EMC Corp. is adding high-end disaster-recovery capability toits low-end storage server line. Also, later this year EMCwill ship switch technology that will let customers accessEMC Symmetrix storage and other vendors' storage from thesame server.
EMC Celerra File Server version 2.0 is a network-attachedstorage system that interacts with EMC's high-end Symmetrixstorage server line across long distances. New in version2.0 of Celerra File Server, which is available now for$307,000, is the ability to store and move Unix and WindowsNT files simultaneously. Also, Celerra File Server 2.0supports EMC's disaster-recovery feature, the SymmetrixRemote Data Facility. SRDF, which lets customers maintaincopies of data without shutting down the system, waspreviously available only on Symmetrix servers.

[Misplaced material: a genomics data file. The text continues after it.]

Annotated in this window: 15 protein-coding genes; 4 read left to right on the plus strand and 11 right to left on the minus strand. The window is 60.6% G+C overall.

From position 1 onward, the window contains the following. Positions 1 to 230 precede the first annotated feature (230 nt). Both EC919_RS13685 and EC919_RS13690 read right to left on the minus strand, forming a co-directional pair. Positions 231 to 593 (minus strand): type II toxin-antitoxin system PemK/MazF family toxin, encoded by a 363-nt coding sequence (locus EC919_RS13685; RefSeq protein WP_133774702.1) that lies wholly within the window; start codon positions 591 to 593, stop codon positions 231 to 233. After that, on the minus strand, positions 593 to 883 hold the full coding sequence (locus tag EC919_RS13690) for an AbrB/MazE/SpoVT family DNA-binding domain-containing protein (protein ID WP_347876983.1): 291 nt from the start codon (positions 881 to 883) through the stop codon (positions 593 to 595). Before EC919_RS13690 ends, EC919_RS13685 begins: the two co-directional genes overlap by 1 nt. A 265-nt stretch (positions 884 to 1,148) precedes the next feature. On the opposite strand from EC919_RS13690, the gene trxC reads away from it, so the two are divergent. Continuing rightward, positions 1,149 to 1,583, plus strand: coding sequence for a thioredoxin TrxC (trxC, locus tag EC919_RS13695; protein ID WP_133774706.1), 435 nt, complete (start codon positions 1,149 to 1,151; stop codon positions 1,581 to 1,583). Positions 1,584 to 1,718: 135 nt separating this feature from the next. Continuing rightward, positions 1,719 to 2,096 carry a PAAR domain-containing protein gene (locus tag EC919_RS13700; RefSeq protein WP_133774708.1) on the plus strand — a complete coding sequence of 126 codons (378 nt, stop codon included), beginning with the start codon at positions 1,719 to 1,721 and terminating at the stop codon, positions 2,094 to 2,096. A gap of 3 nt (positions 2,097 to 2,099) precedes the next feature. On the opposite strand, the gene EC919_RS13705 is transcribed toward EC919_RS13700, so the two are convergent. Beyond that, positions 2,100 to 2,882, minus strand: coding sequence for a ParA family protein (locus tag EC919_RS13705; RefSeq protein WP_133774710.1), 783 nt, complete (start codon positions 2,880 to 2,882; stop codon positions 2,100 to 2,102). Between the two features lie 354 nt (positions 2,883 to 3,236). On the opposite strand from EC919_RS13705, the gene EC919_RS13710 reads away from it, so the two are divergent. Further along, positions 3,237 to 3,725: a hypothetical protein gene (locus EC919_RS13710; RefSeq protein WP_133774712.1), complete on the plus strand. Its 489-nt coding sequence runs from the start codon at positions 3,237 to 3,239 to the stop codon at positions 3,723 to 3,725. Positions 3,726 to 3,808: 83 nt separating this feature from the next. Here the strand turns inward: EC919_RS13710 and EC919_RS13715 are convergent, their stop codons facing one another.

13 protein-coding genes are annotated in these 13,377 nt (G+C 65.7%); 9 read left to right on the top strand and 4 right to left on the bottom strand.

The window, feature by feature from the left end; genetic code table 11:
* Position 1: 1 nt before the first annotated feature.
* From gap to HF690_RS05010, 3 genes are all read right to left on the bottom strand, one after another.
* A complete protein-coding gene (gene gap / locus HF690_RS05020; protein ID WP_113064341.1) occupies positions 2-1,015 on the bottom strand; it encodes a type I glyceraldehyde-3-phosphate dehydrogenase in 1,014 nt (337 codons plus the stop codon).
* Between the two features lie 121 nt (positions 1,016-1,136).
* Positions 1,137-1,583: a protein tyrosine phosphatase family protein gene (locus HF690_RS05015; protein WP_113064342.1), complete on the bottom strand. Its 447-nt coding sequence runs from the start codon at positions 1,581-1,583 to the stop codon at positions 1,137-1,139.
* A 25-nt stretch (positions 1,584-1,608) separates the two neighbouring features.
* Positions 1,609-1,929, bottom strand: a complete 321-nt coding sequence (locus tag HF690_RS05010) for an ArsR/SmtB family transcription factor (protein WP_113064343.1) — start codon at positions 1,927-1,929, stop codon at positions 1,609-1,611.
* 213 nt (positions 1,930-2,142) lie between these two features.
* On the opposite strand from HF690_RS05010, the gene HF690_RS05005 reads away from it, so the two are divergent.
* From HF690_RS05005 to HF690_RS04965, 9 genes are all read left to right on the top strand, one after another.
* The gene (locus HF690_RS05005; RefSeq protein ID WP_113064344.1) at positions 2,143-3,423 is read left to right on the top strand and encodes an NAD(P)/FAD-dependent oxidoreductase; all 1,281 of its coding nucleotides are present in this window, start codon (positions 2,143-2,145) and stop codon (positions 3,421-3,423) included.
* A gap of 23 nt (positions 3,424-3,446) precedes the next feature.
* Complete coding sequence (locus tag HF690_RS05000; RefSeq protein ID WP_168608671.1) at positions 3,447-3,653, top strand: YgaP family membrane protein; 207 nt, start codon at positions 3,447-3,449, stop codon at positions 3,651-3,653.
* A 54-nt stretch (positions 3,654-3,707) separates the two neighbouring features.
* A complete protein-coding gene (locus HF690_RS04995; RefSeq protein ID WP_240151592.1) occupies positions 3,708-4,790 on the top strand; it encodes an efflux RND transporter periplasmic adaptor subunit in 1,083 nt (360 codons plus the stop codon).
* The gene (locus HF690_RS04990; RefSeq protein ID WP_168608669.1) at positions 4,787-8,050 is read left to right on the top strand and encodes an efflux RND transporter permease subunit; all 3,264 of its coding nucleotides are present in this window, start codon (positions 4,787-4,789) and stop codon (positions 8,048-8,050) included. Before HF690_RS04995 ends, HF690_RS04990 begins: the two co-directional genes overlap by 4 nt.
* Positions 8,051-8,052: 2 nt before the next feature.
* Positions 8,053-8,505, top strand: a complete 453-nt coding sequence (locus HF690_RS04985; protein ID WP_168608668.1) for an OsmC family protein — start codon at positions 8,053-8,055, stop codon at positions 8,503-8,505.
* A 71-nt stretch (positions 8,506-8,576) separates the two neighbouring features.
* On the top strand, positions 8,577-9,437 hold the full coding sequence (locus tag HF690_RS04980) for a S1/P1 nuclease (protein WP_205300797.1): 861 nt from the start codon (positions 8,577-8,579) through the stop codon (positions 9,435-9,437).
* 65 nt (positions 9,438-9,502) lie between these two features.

Celerra's price point gives users cheaper alternatives fordisaster recovery. "Now many more organizations can havedisaster tolerance between remote Celerra devices and theSymmetrix mother ship," says Brad Day, a senior analyst withGiga Information Group. "Customers don't have to pay apremium for strategic IT capabilities."
Customers will benefit further by year's end when, EMC says,a single server will interact with data stored on Symmetrix,Hewlett-Packard, IBM, and Sun Microsystems storage devicesvia the EMC Connectrix switch. EMC, through its McDataswitch-manufacturing subsidiary, is testing interoperabilityamong all these storage systems. "Any storage systemcompliant with Fibre Channel standards will be able toconnect to our [Symmetrix-based] Enterprise Storage Networkthrough Connectrix," says Jim Rothnie, EMC's senior VP andchief marketing technical officer.